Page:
Brian Westbrook, Philadelphia Eagles: Westbrook returned to limited practice this week for the first time since suffering his second concussion of the season in Week 10. Westbrook clearly is conflicted about wanting to return to play while anxious about the possible long-term consequences. As Westbrook told reporters, "I don't think I'm scared to play the game of football," but he added that what concerns him are "things that are happening now inside the game of football ... that can really affect my life as far down the road [when I'm] 30, 40, 50 years old." Westbrook is speaking to the questions many players will have as they face recovery from these types of head injuries. This is exactly the reason that returning to play after a head injury is being guarded more stringently around the NFL.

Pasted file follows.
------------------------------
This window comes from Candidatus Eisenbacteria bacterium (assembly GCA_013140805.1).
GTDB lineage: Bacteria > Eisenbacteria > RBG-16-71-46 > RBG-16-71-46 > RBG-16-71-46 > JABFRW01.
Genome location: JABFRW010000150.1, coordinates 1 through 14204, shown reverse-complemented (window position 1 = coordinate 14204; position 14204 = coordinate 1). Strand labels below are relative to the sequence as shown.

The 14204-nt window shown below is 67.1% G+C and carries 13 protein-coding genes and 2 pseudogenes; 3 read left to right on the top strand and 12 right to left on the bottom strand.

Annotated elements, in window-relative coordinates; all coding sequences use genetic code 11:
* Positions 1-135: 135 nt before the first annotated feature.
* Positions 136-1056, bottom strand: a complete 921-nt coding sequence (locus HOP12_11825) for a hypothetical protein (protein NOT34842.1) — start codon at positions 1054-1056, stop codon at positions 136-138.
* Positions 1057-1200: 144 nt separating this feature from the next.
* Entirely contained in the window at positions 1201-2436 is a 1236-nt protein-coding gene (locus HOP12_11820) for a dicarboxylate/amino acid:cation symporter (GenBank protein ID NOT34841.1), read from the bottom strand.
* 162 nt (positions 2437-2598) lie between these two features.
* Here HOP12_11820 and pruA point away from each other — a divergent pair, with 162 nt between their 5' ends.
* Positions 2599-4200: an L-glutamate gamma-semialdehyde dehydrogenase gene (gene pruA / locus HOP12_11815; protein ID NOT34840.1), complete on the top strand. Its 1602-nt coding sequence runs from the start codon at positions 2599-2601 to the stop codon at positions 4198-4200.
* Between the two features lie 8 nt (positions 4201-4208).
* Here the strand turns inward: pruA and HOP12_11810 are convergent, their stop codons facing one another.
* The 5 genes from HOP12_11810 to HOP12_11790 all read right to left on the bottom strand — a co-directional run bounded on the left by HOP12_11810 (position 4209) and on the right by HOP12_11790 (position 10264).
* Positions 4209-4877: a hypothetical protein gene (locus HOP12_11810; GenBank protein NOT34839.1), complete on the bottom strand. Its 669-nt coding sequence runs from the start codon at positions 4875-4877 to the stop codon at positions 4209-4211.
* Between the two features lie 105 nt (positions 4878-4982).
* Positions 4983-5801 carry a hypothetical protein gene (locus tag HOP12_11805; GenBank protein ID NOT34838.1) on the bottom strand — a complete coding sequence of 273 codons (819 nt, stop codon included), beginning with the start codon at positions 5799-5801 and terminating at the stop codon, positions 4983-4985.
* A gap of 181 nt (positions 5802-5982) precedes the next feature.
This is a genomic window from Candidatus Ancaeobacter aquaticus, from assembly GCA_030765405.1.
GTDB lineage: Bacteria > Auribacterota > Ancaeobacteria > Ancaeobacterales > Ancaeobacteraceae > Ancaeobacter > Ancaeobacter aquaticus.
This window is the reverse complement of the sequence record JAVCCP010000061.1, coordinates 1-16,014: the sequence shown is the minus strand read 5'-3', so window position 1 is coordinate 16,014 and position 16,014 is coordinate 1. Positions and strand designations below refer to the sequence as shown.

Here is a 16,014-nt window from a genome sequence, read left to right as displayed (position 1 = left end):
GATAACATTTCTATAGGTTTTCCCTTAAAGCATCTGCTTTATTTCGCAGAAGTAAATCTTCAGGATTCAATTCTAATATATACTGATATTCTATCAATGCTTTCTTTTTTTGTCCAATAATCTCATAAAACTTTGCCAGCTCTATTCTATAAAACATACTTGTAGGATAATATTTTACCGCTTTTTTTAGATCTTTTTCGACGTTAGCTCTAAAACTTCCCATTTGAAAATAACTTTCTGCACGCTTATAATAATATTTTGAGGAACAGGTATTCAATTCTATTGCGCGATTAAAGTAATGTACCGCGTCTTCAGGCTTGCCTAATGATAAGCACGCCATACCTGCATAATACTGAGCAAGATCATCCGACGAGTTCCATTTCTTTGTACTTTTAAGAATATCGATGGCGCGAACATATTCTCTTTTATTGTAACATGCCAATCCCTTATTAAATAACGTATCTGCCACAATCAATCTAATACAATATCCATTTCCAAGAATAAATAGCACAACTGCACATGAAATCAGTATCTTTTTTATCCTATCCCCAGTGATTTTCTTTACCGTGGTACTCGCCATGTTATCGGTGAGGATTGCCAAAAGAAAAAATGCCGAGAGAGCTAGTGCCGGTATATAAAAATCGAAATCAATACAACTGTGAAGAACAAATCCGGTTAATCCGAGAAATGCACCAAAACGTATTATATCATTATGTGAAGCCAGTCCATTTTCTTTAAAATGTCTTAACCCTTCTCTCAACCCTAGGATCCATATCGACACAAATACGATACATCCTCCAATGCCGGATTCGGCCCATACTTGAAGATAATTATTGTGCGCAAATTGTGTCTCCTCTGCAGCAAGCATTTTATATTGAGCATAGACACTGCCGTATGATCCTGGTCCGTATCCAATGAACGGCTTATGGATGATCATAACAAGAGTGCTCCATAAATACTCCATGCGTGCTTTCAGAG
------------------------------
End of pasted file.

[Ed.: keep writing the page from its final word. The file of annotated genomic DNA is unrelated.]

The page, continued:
As far as Westbrook's status, it's unlikely he will be active for Week 14, as the team is taking great care to move slowly and gradually with regard to increasing his workload. If all continues well, however, and Westbrook continues to gain confidence about his condition, it does look as if he could make a return this season.
DeAngelo Williams, Panthers: Williams sat out Sunday's game because of an ankle sprain but was back in practice Wednesday. It certainly appears he will be ready to go for Sunday's matchup against the New England Patriots. Teammate Jonathan Stewart took Wednesday off, as has been the running back's pattern. He, too, is expected to play Sunday.